So why am I thinking about CDs again? It’s that damn Brennan B2! It’s the coolest piece of technology I’ve seen in years. And when I read it’s built on top of a Raspberry Pi computer I believed it even cooler. But that inspired, “Hey, I could build my own CD server and save $679!”

Last night I was playing Spotify after I went to bed. I love dreaming while listening to music. And in my half-awake state, I told myself that the Brennan B2 could never match the convenience of Spotify or the size of its music library. So why am I agonizing over buying a Brennan B2 still? It’s become I’m still addicted to getting tech toys even though I have a lifetime of experience knowing I won’t use them for long.

I know in my heart of hearts I’d buy the Brennan B2, spend a couple of weeks ripping CDs to FLAC, build playlists, and then play with it for an afternoon. After that, I’d forget all about it. I see now that what I’m really thinking about doing, is spending $679 to have a couple weeks of tech toy playtime. By the way, that’s why I write these blogs sometimes, to think things through. But even this psychoanalysis through writing isn’t curing me of the urge to buy the Brennan B2.

I’m trying to talk myself now into getting out my Raspberry Pi that’s been sitting around doing nothing and building my own CD server. I even have a 1TB USB drive doing nothing to store those CDs that aren’t being played. I wonder if I could create a system that’s even half as nice as the Brennan B2? Did they write their software from scratch, or is it open source? I like the idea of accessing the music database through an IP address in a browser.

Of course, the Brennan B2 would be an amazing out-of-the-box experience.

No, no, no. This is crazy. Spotify lets me access millions of albums and I want to build a system that lets me access 700? Why don’t I realize this an idiotic urge? Well, the library sells old CDs for cheap. I could beef up my library considerably without spending too much. (Am I conveying my insanity well enough?)

There’s a joke in an old Woody Allen movie that he tells about a kid being told that masturbation will make him go blind. The kid replies, “Can I do it until I need glasses?”

That about sums up my ability to let go of technology I don’t need. I’m never ready to completely give it up.

JWH

Analog Reading in a Digital Age

by James Wallace Harris, Saturday, September 22, 2018

I used to be able to sit with my book for hours, lost in reading. Now I’m lucky if I can make myself sit in a chair and read a book for an hour or even thirty minutes. After years of digital reading, I’m craving old fashion books again.

reading in a digital age

How and what I read has changed in these digital times. I don’t know if it’s because I’m getting older or the digital technology is changing me. Other factors come into play too, like having more content and greater variety. Or different ways to read – the printed page, the digital screen, or the audiobook.

I actually spend many hours reading every day, but it’s mostly off my PC, iPhone, iPad or Kindle. And most of those words aren’t from books. When I was younger, I was never much of a newspaper reader. I loved books and magazines. I could read for hours. I still read books, but I often don’t finish them, and I rarely read a magazine anymore. My mind has developed an impatience that leaves me too fidgety for books. Newspapers have long ago disappeared from my life, and magazines have almost faded into nonexistence. I don’t want books to go too.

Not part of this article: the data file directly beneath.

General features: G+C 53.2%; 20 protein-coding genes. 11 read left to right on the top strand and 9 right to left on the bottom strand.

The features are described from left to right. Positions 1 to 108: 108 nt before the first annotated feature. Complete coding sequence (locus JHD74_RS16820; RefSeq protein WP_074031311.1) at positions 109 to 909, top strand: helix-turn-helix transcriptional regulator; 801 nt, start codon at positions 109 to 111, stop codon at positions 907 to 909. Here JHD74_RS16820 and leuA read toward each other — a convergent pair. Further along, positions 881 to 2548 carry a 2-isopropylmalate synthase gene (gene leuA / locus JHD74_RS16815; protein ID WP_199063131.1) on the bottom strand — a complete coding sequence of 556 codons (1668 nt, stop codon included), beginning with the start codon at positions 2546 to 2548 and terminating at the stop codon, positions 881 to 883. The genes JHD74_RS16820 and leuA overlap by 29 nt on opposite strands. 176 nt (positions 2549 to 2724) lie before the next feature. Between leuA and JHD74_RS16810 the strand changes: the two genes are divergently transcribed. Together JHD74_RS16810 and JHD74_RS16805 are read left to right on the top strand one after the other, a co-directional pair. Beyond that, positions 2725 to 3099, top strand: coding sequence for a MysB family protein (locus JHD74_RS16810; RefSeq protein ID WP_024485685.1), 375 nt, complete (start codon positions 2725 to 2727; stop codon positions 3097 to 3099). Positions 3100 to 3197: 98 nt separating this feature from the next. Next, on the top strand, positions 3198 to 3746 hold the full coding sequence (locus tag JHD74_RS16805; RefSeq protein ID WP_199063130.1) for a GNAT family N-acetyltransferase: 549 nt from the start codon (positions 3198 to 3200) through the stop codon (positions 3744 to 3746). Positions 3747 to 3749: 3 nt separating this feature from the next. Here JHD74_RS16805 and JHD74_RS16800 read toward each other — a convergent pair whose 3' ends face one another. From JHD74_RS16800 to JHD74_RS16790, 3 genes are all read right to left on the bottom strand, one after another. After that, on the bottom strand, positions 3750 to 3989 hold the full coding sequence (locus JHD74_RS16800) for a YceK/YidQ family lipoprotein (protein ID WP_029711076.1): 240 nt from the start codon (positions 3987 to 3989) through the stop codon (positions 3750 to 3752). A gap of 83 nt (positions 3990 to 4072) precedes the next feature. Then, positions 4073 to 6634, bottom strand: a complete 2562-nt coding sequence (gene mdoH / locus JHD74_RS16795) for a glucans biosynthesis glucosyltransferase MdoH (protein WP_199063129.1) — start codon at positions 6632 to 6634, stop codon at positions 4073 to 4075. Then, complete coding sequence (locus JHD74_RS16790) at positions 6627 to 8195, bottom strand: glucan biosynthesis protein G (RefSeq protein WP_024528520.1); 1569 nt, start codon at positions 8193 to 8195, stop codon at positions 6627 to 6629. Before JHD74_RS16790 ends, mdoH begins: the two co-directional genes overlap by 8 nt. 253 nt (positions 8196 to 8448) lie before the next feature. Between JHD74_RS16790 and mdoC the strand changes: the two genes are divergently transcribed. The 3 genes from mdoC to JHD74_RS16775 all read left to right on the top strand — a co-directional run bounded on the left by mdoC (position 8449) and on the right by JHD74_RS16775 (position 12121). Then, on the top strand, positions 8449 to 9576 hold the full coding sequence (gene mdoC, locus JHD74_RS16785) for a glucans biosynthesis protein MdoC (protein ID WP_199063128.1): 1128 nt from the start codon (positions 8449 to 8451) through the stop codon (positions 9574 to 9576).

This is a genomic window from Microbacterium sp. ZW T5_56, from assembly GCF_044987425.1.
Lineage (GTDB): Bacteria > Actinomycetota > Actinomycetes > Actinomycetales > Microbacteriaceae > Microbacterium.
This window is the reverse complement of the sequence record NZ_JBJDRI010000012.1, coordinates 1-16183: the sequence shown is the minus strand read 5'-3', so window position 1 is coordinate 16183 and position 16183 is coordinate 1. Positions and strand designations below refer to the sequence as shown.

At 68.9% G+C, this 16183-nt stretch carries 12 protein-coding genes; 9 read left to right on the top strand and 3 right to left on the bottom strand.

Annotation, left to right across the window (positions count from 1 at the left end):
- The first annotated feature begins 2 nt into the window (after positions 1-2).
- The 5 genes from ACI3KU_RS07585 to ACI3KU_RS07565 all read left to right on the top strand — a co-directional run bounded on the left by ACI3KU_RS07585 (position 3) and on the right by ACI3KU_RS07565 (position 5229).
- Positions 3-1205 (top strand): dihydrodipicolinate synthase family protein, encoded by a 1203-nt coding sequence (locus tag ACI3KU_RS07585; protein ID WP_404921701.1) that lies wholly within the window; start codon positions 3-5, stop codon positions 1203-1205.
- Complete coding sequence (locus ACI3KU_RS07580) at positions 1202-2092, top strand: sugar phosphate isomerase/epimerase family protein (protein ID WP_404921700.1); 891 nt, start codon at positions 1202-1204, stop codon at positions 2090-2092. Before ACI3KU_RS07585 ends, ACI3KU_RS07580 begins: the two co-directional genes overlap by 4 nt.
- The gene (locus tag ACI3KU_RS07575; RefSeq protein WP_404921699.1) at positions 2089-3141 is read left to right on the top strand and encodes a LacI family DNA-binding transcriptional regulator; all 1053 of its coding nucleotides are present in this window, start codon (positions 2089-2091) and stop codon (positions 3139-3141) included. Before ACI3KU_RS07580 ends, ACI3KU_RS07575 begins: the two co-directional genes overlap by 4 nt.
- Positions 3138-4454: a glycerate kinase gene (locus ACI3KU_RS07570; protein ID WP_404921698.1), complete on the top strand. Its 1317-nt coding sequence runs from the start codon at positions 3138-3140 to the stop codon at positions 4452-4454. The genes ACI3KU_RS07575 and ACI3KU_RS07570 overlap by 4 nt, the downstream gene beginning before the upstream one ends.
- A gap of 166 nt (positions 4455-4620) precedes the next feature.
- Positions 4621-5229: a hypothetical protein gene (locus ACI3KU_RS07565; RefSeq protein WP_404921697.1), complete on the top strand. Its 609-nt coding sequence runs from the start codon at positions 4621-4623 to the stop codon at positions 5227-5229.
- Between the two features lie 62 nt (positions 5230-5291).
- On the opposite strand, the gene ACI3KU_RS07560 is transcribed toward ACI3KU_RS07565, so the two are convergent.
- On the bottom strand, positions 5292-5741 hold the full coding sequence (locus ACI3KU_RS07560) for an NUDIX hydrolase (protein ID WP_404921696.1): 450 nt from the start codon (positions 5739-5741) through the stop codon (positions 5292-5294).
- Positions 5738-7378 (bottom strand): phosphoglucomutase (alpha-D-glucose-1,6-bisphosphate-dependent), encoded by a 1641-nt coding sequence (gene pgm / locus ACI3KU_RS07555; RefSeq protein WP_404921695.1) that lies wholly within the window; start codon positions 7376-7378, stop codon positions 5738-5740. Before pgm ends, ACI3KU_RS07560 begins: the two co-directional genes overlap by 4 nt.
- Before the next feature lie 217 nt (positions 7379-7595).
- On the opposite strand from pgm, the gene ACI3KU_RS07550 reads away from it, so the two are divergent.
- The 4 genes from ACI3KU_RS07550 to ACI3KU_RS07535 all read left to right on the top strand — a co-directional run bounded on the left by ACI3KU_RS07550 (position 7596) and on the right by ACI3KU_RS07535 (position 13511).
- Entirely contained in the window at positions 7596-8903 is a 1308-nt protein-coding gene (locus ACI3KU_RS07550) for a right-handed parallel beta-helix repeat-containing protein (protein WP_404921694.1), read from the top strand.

Every day I spend at least an hour, maybe more reading the New York Times and Flipbook from my iPhone. Flipbook does gather content from magazines, newspapers, and websites from all over the world, so I’m actually reading articles that used to be presented in paper newspapers and magazines. But the experience is different.

In pre-digital times, my days had a smaller selection of articles to read. I would find something that interested me and generally read the entire piece. For some of my favorite magazines, I’d spend hours reading the whole issue. Now I flip past dozens of articles, maybe even a hundred, skim read ten to twenty, and hardly ever finish one. I usually add a few to Instapaper every day telling myself I’m going to go back and study them, but I seldom do.

I’ve become a vacuum cleaner of words rather than a reader. At least not in the old sense of reading. I still finish three or four books a month, but mostly via audio. I’m currently listening to Doomsday Book by Connie Willis. It’s 26 hours and 20 minutes. The action is extremely slow paced, but I’m enjoying it very much. I’m not sure if I’d have the patience to read it. I did eyeball read Men Explain Things To Me by Rebecca Solnit on my Kindle this week, but it was a mere 130 pages.

I finished Solnit’s book aching both to hear it, and to read a paper copy. Psychologically, I felt I wasn’t getting all of what Solnit had to say from the Kindle. I need to hear someone read it with the proper pacing, cadence, and inflections, plus I wanted to see the words on actual paper. I wanted to squeeze every idea out of her book, make notes, and distill all the points into one concise outline. I doubt I’ll ever take the time to do so. I did highlight passages in my Kindle and printed those out so I could discuss them with my friend Linda during our two-person book club. We discussed Men Explain Things To Me twice, but that wasn’t enough. What Solnit had to say was something I wanted to memorize, but sadly, the modern way we read means rushing on to something new.